The Way We Were

The following article first appeared in "The Low Down to Hull and Back News" in the July 29, 2009 issue. Reprinted with permission.

More submerged secrets of lost island discovered

by Louise Schwartz

In the July 16 Low Down edition, I wrote about Pearson's Island in Kirk's Ferry, basing my story on archival photos taken during the period Bill Pearson owned it (from 1913 to 1926 when it was expropriated by the Gatineau Power company).

The Way We Were
The labour-intensive construction of Bonniview Castle, on the Gatineau's now-submerged Pearson's Island. Photos courtesy Linda Pallister.

Readers may recall its castle-like cottage - complete with central turret and castellation. Although the property records document who owned the island prior to Pearson, I found nothing about these former owners, nor any details on who had built the cottage or why it had such an unusual design.

On the day local residents found that edition of The Low Down in their mailbox, I received an excited phone call from reader Linda Pallister of Lacelles. I learned that Linda is a passionate amateur historian and guardian of many albums of family historical photos, journals, and the genealogy of her family. She had recognized the photo of the cottage immediately.

It was called Bonniview Castle and was built by one of her great-grandfathers, Sidney William Lee. Indeed, Lee had bought the unoccupied island in 1906 from Robert Ince for $300, before selling it seven years later to Bill Pearson.

The Way We Were
The early stages of Bonniview Castle, circa 1908. Photos courtesy Linda Pallister.

Sidney William Lee had Scottish and Irish roots, having immigrated to Canada in 1870. He owned a haberdashery on Elgin Street in Ottawa and in 1908, to allow his wife Frances and their six children to escape the hot Ottawa summers, he had Bonniview Castle built on the island. Lee's desire was to design and build a cottage reminiscent of the architecture from his ancestral land.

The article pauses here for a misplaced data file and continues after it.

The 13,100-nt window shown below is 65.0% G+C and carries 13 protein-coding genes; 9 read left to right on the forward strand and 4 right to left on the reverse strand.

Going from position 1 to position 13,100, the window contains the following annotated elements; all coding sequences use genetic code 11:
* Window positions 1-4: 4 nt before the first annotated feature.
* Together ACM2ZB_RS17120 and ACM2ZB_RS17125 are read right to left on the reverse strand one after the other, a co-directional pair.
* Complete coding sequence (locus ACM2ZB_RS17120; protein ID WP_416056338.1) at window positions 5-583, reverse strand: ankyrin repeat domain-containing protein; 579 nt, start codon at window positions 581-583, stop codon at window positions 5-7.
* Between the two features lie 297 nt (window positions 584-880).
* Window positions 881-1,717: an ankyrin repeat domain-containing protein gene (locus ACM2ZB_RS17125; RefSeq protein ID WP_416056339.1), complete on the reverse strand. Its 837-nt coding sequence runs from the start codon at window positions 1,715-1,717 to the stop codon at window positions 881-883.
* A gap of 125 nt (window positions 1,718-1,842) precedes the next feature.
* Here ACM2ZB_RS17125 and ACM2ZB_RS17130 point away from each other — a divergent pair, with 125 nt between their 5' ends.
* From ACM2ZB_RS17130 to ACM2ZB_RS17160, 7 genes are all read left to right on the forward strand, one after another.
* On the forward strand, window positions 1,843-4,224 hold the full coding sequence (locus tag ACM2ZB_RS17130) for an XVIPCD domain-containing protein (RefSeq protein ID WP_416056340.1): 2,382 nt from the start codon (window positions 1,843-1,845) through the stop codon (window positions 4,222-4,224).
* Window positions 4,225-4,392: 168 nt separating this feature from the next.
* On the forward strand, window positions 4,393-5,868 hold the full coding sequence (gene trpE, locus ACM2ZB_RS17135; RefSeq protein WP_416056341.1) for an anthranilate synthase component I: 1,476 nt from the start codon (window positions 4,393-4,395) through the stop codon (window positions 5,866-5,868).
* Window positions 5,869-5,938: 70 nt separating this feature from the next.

The building of this structure must have been a labour intensive exercise. Lumber and other materials were brought to the island by the local ferry. The wood to form the rounded turret was prepared by soaking the planks in the river so they would bend. Nonetheless, one can assume a great sense of satisfaction prevailed at the completion of construction, and that many fine summer days and evenings were spent by the Lee clan enjoying their island retreat.

The Way We Were
Sydney William Lee's four daughters - Violet, Gladys, Ruby and Myrtle - paddle by the finished castle in 1910. Photos courtesy Linda Pallister.

The obvious follow-up question to this story is what would possess someone who built this labour of love to sell it only five years later? The answer lies in Sydney and Frances Lee's large family of six girls and two boys (Linda's maternal grandfather and his brother).

As Linda tells it, the girls were approaching their 30s and remained unmarried. The best option was to get them out west, where the supply of eligible men was higher.

The Lees ended up buying a fruit farm in Vernon, B.C. which he operated until the 1920s.Linda speculates this required funds only available from seiling their island sanctuary.

It is a thrilling postscript to have my original story of Pearson's island supplemented with Linda Pallister's in depth knowledge of her ancestoral Bonniview Castle and her trove of photos. How many other undiscovered historical caches are also out there?

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